When Joshua asks the people to decide whom they will serve they pause and call to mind all the blessings the Lord has given them and His unfailing faithfulness. Filled with gratitude to God, they choose Him. When the going gets tough for us, we too, can pause and remember the many blessings God has given and the many times He has shown His care for us. In gratitude, we are inspired to put Him and others first even when it is difficult.
Peter’s response to the choice Jesus poses shows us a second way to stay true to a service way of life. Looking at himself and the world around him, Peter comes to a realization. To paraphrase, he says, I don’t really see any better options, Lord. I’ve tried life with you and it’s hard. But I’ve tried life without You and it’s harder. I choose You, Lord. Peter knows he doesn’t have all the answers. And so, he humbly chooses to rely on God. When the going gets tough, we can keep going by relying on God and trusting more deeply in Him.
To remember the blessing of his presence (Beatitude) and keeping gratitude for God’s unexpected and demaning trust in us (Affliction), two keys to help us choose whom we will serve. Two keys to a beautiful and holy way of life.
Serving Jesus means putting everything we possess at the service of his kingdom. I hope the following short story (by Ralph F. Wilson) will help us to remember that.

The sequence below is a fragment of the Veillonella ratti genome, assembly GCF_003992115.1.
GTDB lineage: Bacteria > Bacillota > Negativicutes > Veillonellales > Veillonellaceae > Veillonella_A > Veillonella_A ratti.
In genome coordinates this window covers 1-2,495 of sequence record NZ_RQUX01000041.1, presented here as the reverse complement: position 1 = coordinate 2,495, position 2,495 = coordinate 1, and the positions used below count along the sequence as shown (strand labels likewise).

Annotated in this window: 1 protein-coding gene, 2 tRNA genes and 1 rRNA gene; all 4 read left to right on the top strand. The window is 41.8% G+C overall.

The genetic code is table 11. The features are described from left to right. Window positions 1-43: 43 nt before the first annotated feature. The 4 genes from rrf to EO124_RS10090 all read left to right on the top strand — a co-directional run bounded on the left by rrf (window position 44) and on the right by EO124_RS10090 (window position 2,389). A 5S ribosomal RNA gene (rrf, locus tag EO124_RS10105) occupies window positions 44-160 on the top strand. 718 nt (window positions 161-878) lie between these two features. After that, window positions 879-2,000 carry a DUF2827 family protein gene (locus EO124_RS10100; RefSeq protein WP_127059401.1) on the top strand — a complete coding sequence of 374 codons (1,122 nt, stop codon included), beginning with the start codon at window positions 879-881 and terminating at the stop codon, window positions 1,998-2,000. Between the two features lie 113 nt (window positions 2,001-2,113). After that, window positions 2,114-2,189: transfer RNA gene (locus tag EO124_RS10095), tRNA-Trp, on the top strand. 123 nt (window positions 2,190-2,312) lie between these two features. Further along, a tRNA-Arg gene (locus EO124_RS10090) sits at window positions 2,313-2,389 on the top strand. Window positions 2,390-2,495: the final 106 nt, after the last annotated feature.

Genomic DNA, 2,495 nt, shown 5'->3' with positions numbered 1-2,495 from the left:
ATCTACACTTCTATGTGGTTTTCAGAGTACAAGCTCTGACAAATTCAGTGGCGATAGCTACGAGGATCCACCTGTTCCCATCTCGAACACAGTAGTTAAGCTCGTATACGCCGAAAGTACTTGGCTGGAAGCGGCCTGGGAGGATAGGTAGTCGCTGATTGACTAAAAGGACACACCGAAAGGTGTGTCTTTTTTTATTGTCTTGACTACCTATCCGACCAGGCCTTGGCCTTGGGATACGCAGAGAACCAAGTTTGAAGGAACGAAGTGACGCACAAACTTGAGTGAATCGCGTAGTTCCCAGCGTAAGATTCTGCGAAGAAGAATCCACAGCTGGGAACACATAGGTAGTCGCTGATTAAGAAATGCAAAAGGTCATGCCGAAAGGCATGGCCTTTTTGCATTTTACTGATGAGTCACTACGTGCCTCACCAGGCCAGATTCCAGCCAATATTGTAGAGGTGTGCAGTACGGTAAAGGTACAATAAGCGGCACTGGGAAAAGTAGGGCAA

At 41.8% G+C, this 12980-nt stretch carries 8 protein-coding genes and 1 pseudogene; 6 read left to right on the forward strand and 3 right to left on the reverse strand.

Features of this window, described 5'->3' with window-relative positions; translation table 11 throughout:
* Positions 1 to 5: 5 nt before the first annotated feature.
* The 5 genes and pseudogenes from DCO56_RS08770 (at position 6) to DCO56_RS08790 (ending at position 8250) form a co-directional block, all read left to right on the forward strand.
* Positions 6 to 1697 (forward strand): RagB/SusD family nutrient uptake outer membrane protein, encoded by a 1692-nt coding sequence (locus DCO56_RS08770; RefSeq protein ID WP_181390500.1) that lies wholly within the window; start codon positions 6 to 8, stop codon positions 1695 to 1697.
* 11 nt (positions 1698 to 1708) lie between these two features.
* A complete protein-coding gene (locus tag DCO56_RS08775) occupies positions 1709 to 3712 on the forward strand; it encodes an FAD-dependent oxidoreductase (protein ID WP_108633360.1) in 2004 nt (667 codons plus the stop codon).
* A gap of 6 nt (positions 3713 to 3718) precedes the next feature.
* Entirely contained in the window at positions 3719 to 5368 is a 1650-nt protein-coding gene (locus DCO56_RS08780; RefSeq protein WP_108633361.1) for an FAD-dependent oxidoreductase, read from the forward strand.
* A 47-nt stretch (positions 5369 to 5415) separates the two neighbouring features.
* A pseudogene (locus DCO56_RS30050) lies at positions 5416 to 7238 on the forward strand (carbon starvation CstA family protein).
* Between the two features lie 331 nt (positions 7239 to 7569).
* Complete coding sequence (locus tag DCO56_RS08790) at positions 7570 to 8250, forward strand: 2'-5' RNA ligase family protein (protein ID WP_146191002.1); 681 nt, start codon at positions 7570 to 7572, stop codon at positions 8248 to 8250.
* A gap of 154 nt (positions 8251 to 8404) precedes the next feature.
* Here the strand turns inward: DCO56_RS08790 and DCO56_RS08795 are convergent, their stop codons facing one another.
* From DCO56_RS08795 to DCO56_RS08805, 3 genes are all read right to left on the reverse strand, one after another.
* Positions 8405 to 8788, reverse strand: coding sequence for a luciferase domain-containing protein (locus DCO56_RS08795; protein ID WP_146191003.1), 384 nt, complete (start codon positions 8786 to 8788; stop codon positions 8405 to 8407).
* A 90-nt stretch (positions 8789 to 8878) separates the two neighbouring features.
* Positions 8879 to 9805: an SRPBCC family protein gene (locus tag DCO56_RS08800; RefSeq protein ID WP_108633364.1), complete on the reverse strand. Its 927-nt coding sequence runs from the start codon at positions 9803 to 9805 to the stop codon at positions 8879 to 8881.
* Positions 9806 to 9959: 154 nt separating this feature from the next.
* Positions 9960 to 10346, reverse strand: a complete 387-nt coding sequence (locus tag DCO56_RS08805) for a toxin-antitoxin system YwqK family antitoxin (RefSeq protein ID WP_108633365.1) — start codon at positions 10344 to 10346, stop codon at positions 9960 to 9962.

Simon looked up from mending his nets to see a tall man touching his boat. It was Jesus, whom he had first met down in Judea where Simon had been listening to John the Baptist’s teaching. Jesus himself was a teacher these days, Simon had heard.
Jesus was fingering the joinery of Simon’s boat, admiring the handiwork. Very smooth, he said.
Benjamin the boatmaker finished it last fall, said Simon. Last boat he made before he died.
Jesus ran his hand over the planks along the side of the craft. It looks tight, he said, Mortise and tenon joinery. Must have taken a long time to make.
A long time is right! Simon put down his nets. Talking was a lot more enjoyable than mending. Benjamin and his son took seven months. I thought they’d never finish. And he charged me a pretty penny. But then, I probably have the best boat on the lake. Simon got up and came over to the boat pulled up on the rocky beach. You look like you know something about wood.
I’m a carpenter like my father before me, Jesus said, extending his hand. Good to see you again. Mind if I look at the stern?
Simon hesitated for a split second. It was a new boat, and he didn’t want just anyone clamoring all over it, especially someone not used to boats. But his pride got the better of his anxiety. Sure, just be careful not to trip over those ropes.
Jesus climbed into the boat and examined it carefully: rudder, oarlocks, sail mount. Benjamin built you an excellent boat, he said as he climbed out. By the way, I’ll be teaching this evening along the beach. I was wondering if you could assist me getting the crowd seated tonight. I need a helper, if you’d be so kind.
Glad to help, Jesus. He liked to be needed, and he liked the fact that a carpenter had pronounced his boat the masterpiece Simon knew it was.
That evening, after an attempt at crowd control, Simon sat enthralled. The blind man who had been healed before him, made him understand that the kingdom of heaven was before him.
When Jesus got to Peter’s house, his mother-in-law was healed from her fever, and the house was used as Jesus’ base-of-operations and the site for many teachings and healings. The boat, too, was used to transport Jesus and the disciples on their mission in Galilee. What do you possess that can be useful to Jesus and your neighbor?